The image indicates a 2 nm thick layer of GeO2/Al2O3 with a 7 nm layer of HfO2 on top. X-ray Photoelectron spectroscopy (XPS) was carried out to investigate the chemical bonding present in the films. Fig. 2 shows XPS Al(2p) spectra confirming that Al2O3 is formed when compared to a reference Al foil. The small peak at 73 eV is attributed to differential charging across the thin alumina

0167-9317/$ - see front matter © 2013 Elsevier B.V. All rights reserved. http://dx.doi.org/10.1016/j.mee.2013.03.032

Fig. 4. Current Voltage characteristics of sample with 5 s exposure to Al MBE source followed by 65 ALD cycles of HfO2 deposition.

Fig. 1. TEM image showing a 2 nm thick GeO2/Al2O3 layer with HfO2 on top.

i,. Al2°3 .........AL0„ reference

if vtv^ ,-k

78 76 74

Binding energy (eV)

■ 100 Hz

» 500 Hz

A 1kHz

T 2kHz

♦ 5kHz

» 50kHz

* 100kHz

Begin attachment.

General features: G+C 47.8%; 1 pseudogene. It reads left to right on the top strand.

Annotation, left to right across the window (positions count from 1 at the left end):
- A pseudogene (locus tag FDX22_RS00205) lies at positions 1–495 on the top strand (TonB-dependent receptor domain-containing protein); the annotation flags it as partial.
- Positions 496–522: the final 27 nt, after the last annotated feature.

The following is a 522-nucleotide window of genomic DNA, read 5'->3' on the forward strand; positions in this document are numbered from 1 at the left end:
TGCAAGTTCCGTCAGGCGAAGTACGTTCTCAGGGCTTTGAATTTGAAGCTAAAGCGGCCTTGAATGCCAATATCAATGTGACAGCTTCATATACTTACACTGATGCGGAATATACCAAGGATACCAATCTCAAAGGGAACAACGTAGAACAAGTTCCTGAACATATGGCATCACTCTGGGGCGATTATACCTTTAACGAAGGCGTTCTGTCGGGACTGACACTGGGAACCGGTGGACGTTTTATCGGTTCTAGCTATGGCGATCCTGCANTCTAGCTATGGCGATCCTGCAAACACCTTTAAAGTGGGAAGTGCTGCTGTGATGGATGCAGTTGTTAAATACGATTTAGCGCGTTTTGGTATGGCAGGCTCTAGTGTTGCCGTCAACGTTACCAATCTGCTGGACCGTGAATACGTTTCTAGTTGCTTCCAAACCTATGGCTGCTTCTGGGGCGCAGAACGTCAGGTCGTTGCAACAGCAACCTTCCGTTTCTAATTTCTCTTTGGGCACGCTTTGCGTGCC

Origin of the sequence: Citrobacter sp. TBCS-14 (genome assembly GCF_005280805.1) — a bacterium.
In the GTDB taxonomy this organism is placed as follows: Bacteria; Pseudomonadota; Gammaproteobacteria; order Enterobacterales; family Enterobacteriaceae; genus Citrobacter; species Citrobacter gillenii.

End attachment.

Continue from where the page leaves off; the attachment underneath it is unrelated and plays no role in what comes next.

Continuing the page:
» 200kHz

—a— 500kHz

Fig. 2. XPS spectra for Al 2p from 10 s Al MBE exposure and 30 ALD cycles of HfO2.

Voltage (V)

Fig. 5. HF CV characteristics of sample with 5 s exposure to Al MBE source followed by 65 ALD cycles of HfO2 deposition.

- Experimental Ge3d

----Ge3d

---GeOx

----Ge02

---Fitting

34 32 30

Binding energy (eV)

Fig. 3. XPS spectra for Ge 3d from 10 s Al MBE exposure and 30 ALD cycles of HfO2.

layer. The XPS Ge(3d) data of Fig. 3, shows that a layer of GeO2 is present at the Ge surface.

The leakage current density shown in Fig. 4 was less than 1 x 10~7 Acm~2 at ±1 V for the sample thermally cleaned at 500 °C with 3.5 nm of HfO2. Typical CV plots measured in the range 100 Hz - 500 kHz are shown in Fig. 5. The plots indicate very low